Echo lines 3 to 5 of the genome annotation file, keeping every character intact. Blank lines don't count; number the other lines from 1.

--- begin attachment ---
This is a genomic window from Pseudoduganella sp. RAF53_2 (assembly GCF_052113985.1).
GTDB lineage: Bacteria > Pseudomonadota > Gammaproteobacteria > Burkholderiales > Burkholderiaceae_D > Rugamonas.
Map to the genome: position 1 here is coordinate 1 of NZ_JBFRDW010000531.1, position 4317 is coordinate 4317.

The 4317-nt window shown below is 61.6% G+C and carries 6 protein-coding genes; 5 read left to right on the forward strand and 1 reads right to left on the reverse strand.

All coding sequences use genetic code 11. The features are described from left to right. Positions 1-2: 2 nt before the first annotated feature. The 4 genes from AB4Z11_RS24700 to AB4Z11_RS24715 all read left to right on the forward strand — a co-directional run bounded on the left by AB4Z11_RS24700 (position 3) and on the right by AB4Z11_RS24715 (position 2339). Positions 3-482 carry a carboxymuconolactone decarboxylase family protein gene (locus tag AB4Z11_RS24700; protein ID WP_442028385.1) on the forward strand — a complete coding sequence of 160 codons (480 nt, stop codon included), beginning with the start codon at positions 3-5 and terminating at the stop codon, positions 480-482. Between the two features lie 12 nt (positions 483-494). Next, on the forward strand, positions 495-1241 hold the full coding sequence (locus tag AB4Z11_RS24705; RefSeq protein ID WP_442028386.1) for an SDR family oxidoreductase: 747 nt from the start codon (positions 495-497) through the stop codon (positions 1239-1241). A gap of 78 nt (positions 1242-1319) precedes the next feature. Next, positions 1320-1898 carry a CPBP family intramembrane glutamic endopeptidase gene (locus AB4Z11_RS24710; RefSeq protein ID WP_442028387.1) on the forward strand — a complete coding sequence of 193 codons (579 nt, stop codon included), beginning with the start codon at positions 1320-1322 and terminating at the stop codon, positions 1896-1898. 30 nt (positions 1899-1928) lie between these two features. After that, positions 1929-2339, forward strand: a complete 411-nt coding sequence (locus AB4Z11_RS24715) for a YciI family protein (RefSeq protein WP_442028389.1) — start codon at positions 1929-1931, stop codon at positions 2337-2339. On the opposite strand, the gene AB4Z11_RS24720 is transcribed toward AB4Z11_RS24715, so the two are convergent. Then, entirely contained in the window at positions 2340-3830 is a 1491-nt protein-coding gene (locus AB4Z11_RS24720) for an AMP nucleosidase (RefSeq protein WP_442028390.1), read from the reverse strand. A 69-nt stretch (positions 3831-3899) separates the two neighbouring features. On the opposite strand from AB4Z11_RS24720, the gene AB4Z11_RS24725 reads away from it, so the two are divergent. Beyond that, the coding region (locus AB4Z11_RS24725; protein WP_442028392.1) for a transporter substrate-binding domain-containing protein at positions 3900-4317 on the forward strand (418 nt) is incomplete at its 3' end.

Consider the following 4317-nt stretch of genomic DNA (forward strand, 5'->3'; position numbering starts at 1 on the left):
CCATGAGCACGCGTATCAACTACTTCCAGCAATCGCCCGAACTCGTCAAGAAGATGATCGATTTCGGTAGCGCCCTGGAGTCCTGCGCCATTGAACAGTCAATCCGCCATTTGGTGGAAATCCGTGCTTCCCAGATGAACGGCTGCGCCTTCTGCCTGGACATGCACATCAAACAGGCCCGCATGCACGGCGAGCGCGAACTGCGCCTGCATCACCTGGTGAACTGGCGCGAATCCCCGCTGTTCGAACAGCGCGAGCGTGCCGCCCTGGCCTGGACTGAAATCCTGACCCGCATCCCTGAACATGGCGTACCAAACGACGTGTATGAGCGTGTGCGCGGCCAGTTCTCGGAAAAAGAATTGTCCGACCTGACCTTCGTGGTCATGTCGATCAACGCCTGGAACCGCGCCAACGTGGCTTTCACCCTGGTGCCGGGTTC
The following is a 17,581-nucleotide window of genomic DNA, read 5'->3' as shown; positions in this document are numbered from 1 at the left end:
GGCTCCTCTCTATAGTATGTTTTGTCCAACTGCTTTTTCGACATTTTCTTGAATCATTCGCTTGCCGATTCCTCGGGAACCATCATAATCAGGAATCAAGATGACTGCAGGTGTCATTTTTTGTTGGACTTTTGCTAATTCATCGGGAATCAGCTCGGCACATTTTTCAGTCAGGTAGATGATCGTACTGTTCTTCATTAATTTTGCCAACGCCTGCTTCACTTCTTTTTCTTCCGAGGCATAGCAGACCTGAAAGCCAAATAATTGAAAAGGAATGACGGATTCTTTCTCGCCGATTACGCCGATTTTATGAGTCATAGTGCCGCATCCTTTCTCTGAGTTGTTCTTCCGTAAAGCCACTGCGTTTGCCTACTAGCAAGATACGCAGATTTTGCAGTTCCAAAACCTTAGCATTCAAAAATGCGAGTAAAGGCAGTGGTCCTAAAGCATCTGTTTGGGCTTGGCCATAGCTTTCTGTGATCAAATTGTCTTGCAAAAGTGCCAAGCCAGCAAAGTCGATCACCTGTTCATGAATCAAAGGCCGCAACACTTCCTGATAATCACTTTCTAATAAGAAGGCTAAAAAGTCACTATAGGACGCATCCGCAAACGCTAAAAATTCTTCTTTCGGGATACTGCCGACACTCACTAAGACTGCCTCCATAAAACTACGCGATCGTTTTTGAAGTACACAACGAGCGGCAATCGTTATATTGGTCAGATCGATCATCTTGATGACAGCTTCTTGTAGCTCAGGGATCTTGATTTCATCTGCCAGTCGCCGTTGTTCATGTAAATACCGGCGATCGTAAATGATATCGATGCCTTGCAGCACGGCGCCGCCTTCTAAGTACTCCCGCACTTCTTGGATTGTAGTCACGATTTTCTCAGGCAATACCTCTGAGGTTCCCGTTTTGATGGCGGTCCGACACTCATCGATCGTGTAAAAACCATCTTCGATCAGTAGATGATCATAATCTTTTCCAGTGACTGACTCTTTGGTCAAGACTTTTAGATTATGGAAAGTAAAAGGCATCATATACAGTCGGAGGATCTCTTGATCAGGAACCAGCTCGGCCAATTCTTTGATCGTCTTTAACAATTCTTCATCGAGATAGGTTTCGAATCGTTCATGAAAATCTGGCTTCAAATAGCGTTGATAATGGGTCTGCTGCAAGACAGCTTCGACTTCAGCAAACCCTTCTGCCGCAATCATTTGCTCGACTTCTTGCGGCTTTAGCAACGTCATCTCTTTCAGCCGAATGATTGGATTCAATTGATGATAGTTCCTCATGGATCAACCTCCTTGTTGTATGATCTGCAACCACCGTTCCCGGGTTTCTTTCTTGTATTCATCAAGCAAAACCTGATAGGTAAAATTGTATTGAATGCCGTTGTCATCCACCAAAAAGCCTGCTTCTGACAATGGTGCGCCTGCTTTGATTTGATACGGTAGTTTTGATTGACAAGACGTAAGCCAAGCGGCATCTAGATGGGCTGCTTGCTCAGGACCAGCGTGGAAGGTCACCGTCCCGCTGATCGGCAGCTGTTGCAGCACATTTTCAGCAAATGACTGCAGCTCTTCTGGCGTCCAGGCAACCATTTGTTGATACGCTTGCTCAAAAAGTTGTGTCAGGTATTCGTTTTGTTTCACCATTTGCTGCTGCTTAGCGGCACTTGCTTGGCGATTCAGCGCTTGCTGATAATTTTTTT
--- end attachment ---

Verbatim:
Map to the genome: position 1 here is coordinate 1 of NZ_JBFRDW010000531.1, position 4317 is coordinate 4317.

The 4317-nt window shown below is 61.6% G+C and carries 6 protein-coding genes; 5 read left to right on the forward strand and 1 reads right to left on the reverse strand.

All coding sequences use genetic code 11. The features are described from left to right. Positions 1-2: 2 nt before the first annotated feature. The 4 genes from AB4Z11_RS24700 to AB4Z11_RS24715 all read left to right on the forward strand — a co-directional run bounded on the left by AB4Z11_RS24700 (position 3) and on the right by AB4Z11_RS24715 (position 2339). Positions 3-482 carry a carboxymuconolactone decarboxylase family protein gene (locus tag AB4Z11_RS24700; protein ID WP_442028385.1) on the forward strand — a complete coding sequence of 160 codons (480 nt, stop codon included), beginning with the start codon at positions 3-5 and terminating at the stop codon, positions 480-482. Between the two features lie 12 nt (positions 483-494). Next, on the forward strand, positions 495-1241 hold the full coding sequence (locus tag AB4Z11_RS24705; RefSeq protein ID WP_442028386.1) for an SDR family oxidoreductase: 747 nt from the start codon (positions 495-497) through the stop codon (positions 1239-1241). A gap of 78 nt (positions 1242-1319) precedes the next feature. Next, positions 1320-1898 carry a CPBP family intramembrane glutamic endopeptidase gene (locus AB4Z11_RS24710; RefSeq protein ID WP_442028387.1) on the forward strand — a complete coding sequence of 193 codons (579 nt, stop codon included), beginning with the start codon at positions 1320-1322 and terminating at the stop codon, positions 1896-1898. 30 nt (positions 1899-1928) lie between these two features. After that, positions 1929-2339, forward strand: a complete 411-nt coding sequence (locus AB4Z11_RS24715) for a YciI family protein (RefSeq protein WP_442028389.1) — start codon at positions 1929-1931, stop codon at positions 2337-2339. On the opposite strand, the gene AB4Z11_RS24720 is transcribed toward AB4Z11_RS24715, so the two are convergent. Then, entirely contained in the window at positions 2340-3830 is a 1491-nt protein-coding gene (locus AB4Z11_RS24720) for an AMP nucleosidase (RefSeq protein WP_442028390.1), read from the reverse strand. A 69-nt stretch (positions 3831-3899) separates the two neighbouring features. On the opposite strand from AB4Z11_RS24720, the gene AB4Z11_RS24725 reads away from it, so the two are divergent. Beyond that, the coding region (locus AB4Z11_RS24725; protein WP_442028392.1) for a transporter substrate-binding domain-containing protein at positions 3900-4317 on the forward strand (418 nt) is incomplete at its 3' end.